You know, I think people have really limited imagination about how to help people. Folks rely on systems like the police to respond because they can’t envision anything past those systems. I get it, I was confused about it too because it’s not what they teach us in school. It’s really hard if someone hangs-up before we create a de-escalation plan together, but our no active rescue policy gets folks through the door. They trust us and they don’t feel comfortable reaching out to other hotlines because of this. You can tell, because sometime people don’t know about the policy and they skirt around how they’re feeling and then you tell them that we aren’t going to involve the authorities and then they open up and admit that they’re thinking about suicide. Doing preventative work like asking them how they feel in their body or sharing a skill like mediation isn’t possible if you aren’t actually meeting people where they are.

We’re raising $75,000 to help fund the Hotline by November 26. Why would you tell someone to give money to Trans Lifeline?

I would encourage it because I have so many reasons:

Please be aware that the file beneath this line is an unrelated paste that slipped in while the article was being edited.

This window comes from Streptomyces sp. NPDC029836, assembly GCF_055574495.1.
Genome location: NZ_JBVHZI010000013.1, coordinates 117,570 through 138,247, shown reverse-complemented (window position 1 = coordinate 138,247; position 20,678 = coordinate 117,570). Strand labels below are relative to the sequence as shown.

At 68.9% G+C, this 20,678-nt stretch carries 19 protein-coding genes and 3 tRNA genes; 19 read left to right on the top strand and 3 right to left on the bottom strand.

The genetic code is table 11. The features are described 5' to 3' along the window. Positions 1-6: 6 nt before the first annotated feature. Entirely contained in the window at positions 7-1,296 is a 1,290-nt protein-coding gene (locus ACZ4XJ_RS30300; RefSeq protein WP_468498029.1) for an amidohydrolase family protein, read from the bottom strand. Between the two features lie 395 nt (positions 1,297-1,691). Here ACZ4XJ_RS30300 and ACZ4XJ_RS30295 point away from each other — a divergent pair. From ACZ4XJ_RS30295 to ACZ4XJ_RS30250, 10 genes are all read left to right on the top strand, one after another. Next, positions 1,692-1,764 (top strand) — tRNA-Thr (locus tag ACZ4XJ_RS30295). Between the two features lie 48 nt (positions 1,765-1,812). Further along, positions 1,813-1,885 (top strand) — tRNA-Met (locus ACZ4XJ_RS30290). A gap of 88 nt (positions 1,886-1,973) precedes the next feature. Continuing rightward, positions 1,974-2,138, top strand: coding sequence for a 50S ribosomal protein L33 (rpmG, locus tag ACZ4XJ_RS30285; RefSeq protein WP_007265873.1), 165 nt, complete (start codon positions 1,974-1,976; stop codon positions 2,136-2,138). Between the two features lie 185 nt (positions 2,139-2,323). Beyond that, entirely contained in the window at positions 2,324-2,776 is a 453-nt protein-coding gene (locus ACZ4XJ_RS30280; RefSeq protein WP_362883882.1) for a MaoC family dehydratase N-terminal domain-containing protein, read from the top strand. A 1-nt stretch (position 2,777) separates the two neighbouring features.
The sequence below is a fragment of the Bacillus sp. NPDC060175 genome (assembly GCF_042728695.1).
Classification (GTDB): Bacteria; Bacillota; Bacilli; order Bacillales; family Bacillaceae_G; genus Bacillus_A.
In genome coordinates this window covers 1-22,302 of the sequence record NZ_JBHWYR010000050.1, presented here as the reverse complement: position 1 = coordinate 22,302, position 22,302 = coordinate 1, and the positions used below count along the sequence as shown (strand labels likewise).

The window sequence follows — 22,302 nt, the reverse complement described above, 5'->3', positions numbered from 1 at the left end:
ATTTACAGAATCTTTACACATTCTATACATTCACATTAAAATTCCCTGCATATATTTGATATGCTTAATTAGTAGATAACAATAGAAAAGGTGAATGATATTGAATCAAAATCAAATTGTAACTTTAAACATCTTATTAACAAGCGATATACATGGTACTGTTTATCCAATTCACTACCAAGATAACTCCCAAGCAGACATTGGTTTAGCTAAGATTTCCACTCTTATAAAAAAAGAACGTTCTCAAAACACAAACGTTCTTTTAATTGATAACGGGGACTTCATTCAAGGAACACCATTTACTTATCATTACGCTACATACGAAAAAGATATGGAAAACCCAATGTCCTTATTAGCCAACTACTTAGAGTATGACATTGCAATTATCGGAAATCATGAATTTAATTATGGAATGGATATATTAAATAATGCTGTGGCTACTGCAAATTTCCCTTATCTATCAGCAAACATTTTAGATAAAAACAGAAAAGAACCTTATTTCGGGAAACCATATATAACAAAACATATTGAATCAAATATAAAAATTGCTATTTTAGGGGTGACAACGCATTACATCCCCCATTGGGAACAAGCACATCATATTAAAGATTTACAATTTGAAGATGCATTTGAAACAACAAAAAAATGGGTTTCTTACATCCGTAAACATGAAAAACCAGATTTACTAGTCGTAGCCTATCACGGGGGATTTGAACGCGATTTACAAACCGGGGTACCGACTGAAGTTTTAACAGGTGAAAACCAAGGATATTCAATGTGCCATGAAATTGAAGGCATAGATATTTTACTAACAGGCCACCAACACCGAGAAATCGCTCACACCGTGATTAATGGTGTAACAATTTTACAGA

1. You need to give money directly to folks impacted by transphobia. We’re trans led and staffed, your money is helping trans callers, it’s also giving a trans person a job, and empowering the community. If you are cis, you should reallocate resources to help our communities.
  2. Giving money is suicide prevention. Like correctly naming someone is directly suciide prevention, this is too. Many of our people don’t have trans peers around them. When you give money to Trans Lifeline you are funding someone’s support system.
  3. Why do you have that money? What is it being saved and put aside for? I work on the Hotline because I believe we have an obligation to give back and help people. If you have access to money, you should be recycling it to people who need it.

What world do you want do you want to live in? What type of world are people helping build by giving to Trans Lifeline?

I want to see murders of Latina and black trans women stop. I want to see trans folks in power including places that aren’t trans of lgbt. I want to see less trans folks killing themselves. I want to see transition be accessible, deadnaming to be seen as active violence, I want there to be restorative justice for our loved ones who are trying but still mess up, I want to see institutional support for trans people without surveillance and policing. I want to see trans folks living and thriving well past 30 and 40. I want a quality of life like cis folks, not to erase how we are different, but to allow us to live fully without fear of violence.